Limerick, Ireland
Patricia Belli, Crisálida II, 1998, garments sewn together, hung from an iron rod, ca. 180 x 140 x 30 cm, courtesy the artist

Patricia Belli

Nicaragua, b. 1964

Human impulses such as aggression, desire, fear, and compassion shape Patricia Belli’s ideas when investigating the binary oppositions that are part of our everyday lives: oppressor and oppressed, pleasure and pain. Using personal experiences from the present and the past, her work questions who we are and what control we have over our condition, especially when faced with significant events such as birth or death. Crisalida II (Cocoon II) (1998) is a textile piece made out of more than fifty pieces of second-hand women’s clothes and hangs loosely from an iron rod. When hung, the work resembles not only a cocoon but also uncannily appears as both a crucifix and a womb. Crisalida II, which references ideas to do with the home and domesticity, was developed through a compulsive need to sew garments together and functions like a curtain, a hide out, a nest, or a safe place. One wonders who the women were who once wore these clothes.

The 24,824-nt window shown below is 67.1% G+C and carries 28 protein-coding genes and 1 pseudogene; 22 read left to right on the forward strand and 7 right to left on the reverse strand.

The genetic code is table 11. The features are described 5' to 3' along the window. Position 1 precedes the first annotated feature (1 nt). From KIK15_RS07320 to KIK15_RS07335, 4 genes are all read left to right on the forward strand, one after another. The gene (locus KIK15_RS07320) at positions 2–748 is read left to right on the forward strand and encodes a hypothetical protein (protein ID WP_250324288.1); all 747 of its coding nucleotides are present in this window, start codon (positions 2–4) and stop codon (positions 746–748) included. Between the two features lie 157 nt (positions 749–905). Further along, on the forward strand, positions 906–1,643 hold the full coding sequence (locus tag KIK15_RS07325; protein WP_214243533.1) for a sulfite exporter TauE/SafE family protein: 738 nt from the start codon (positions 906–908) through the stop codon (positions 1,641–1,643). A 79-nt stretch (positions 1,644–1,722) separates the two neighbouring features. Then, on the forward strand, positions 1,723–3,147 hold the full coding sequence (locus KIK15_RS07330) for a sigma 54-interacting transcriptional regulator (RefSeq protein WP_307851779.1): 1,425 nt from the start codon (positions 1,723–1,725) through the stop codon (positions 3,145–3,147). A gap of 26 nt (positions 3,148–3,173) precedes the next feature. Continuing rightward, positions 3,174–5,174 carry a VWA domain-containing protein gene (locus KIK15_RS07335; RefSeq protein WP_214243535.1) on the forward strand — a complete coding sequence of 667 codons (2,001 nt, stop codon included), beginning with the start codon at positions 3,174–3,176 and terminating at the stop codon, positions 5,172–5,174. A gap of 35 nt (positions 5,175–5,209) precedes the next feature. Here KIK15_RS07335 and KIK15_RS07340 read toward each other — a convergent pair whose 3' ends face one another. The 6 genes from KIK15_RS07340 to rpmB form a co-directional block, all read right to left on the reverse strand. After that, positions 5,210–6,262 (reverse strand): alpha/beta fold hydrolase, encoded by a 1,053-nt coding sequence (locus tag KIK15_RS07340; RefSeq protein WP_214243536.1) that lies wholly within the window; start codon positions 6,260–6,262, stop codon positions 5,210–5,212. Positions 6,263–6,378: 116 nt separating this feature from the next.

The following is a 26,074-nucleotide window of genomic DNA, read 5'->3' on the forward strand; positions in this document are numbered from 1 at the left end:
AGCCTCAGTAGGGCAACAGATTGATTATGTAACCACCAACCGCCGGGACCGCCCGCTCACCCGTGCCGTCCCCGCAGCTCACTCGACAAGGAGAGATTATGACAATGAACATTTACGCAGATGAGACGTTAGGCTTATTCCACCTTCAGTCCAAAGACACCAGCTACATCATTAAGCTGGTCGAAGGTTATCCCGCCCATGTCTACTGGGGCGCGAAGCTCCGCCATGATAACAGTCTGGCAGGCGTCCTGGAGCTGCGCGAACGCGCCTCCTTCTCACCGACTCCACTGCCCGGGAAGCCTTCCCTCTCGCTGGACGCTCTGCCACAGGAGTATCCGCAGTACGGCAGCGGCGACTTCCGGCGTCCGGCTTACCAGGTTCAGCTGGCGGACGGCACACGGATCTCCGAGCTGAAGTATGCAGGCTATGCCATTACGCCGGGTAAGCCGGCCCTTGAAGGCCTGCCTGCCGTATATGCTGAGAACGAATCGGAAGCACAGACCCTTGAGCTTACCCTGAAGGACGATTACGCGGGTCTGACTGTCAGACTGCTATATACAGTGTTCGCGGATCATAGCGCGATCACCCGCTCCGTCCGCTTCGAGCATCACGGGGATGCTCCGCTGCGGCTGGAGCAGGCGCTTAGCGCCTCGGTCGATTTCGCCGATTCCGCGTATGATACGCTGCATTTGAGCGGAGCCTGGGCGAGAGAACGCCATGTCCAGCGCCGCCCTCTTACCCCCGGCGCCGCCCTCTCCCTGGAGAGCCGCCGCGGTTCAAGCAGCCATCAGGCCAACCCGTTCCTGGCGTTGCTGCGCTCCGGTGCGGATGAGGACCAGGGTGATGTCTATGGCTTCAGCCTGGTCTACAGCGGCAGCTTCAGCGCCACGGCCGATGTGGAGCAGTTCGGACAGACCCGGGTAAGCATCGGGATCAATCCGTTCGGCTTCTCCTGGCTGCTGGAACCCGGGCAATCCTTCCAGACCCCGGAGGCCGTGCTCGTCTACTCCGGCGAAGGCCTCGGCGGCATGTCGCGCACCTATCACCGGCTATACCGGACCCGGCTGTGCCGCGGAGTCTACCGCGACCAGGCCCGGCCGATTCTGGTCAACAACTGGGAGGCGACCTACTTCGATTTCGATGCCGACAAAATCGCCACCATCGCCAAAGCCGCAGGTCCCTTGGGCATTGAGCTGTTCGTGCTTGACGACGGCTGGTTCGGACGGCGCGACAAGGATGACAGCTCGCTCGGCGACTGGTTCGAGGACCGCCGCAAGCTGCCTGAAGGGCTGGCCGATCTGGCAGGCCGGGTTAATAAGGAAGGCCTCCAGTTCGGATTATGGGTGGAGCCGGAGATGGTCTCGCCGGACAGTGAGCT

Patricia Belli uses a diverse range of media, with an emphasis on the crossover of mechanical and natural elements. Through this junction, she constructs ideas of unbalance. Belli founded the Space for Artistic Research and Reflection (EspIRA), an organisation for the training of critical and intuitive capacities of artists. EspIRA has had a decisive influence on Central American art. Belli exhibits regularly in Central America, South America, the United States, and Europe. A retrospective, anthological exhibition, curated by Miguel López, travelled to San José, Managua, and Guatemala City between 2016 and 2017.

(Text: 38th EVA International catalogue)


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